Emotieregulatie en burnout bij ziekenverzorgenden

Lilian Lechner, Gérard Näring, Thea Steinvoorte

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    This study analysed whether, amongst health care providers in a nursing homes setting, there is a relationship between, on the hand, work demands, autonomy, lack of social support and emotional labor; and on the other hand, symptoms of burnout. It also analysed whether the concept of emotional labor was an additional factor that helped explain variance in burnout over and above the concepts found in the Demand-Control-Support model. The study was based on 130 health care providers (response rate of 75%). Participants filled in a questionnaire that measured the Demand-Control-Support concepts of autonomy, lack of social support and work demands, as well as four dimensions of emotional labor. It assessed burnout in three dimensions, namely emotional exhaustion, depersonalisation and personal accomplishment. The results showed a relationship between work demands, social support, several aspects of emotional labor and burnout, whereas no relationship was found between autonomy and burnout. The various concepts, taken together, explained 28 to 30% of the variance in burnout. Emotional labor appeared to be a distinct additional factor in relation to burnout, supplementing the elements found in the Demand-Control-Support model. These results confirm the findings from previous studies in other professions. They demonstrate that, in professions involving a lot of contact with patients, emotional labor may represent a potentially important factor related to health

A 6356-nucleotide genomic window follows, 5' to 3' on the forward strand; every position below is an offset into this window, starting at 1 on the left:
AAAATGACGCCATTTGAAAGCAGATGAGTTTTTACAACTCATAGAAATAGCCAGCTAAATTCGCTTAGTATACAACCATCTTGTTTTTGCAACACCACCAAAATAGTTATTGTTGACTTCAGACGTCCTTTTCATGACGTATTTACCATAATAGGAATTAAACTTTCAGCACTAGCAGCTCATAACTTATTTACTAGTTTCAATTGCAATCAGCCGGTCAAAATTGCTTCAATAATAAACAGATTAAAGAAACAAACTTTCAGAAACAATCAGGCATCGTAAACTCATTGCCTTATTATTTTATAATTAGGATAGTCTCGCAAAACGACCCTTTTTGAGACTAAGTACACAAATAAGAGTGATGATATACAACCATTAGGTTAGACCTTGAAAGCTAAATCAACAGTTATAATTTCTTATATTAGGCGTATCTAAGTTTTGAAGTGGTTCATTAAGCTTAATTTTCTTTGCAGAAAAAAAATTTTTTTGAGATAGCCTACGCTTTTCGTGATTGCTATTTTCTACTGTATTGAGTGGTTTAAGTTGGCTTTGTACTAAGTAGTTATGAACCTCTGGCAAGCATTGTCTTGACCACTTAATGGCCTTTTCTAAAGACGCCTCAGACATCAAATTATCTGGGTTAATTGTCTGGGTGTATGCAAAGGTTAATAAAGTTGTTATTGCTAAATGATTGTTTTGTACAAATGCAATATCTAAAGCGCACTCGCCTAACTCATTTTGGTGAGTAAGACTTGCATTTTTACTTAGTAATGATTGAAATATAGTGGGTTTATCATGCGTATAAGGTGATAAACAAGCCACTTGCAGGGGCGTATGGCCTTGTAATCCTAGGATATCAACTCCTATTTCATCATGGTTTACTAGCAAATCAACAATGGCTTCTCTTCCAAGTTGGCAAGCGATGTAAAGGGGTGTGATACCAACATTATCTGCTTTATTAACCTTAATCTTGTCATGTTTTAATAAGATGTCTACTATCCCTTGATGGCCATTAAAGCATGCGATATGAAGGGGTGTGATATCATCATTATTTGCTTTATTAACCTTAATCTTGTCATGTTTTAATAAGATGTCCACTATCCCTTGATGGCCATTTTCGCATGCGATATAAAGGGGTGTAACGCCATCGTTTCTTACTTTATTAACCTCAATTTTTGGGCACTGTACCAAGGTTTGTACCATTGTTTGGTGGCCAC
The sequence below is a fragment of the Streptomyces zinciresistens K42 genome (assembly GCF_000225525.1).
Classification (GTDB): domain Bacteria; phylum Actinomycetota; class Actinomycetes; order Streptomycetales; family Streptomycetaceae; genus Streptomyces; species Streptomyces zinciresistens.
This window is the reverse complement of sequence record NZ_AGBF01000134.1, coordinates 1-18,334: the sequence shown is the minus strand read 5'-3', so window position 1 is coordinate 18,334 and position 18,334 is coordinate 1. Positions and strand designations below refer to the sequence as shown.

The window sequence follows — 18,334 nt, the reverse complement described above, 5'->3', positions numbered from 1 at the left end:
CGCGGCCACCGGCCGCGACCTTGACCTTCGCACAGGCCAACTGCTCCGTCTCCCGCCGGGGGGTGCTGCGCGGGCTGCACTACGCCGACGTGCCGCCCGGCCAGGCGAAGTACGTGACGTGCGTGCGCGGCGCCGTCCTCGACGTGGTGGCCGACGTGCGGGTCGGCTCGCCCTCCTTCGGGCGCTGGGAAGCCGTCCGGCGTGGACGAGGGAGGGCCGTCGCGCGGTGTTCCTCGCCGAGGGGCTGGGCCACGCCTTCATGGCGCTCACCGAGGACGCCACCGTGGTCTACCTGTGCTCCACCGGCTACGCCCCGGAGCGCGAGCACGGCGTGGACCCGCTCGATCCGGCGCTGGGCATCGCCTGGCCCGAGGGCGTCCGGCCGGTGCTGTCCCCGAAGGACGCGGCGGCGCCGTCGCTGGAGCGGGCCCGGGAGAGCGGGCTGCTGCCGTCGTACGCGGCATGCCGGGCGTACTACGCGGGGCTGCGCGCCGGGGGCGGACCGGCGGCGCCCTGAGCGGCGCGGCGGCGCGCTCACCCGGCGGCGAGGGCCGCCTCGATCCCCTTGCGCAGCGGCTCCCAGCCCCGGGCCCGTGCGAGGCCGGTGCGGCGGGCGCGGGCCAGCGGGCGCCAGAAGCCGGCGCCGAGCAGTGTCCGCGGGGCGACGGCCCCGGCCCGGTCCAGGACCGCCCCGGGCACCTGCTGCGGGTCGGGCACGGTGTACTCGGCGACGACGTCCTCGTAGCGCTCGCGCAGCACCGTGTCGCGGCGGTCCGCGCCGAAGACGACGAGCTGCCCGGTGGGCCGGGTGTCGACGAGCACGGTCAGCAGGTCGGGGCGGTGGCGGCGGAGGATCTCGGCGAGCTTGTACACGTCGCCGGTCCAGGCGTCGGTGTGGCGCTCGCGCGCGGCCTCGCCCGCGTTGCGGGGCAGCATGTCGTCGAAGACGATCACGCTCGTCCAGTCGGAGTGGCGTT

Original languageDutch
    Pages (from-to)137-149
    JournalGedrag & Organisatie
    Issue number2
    Publication statusPublished - 2008


    • burnout
    • autonomy
    • social support
    • emotional labor
    • emotional exhaustion
    • health care providers
    • nursing home

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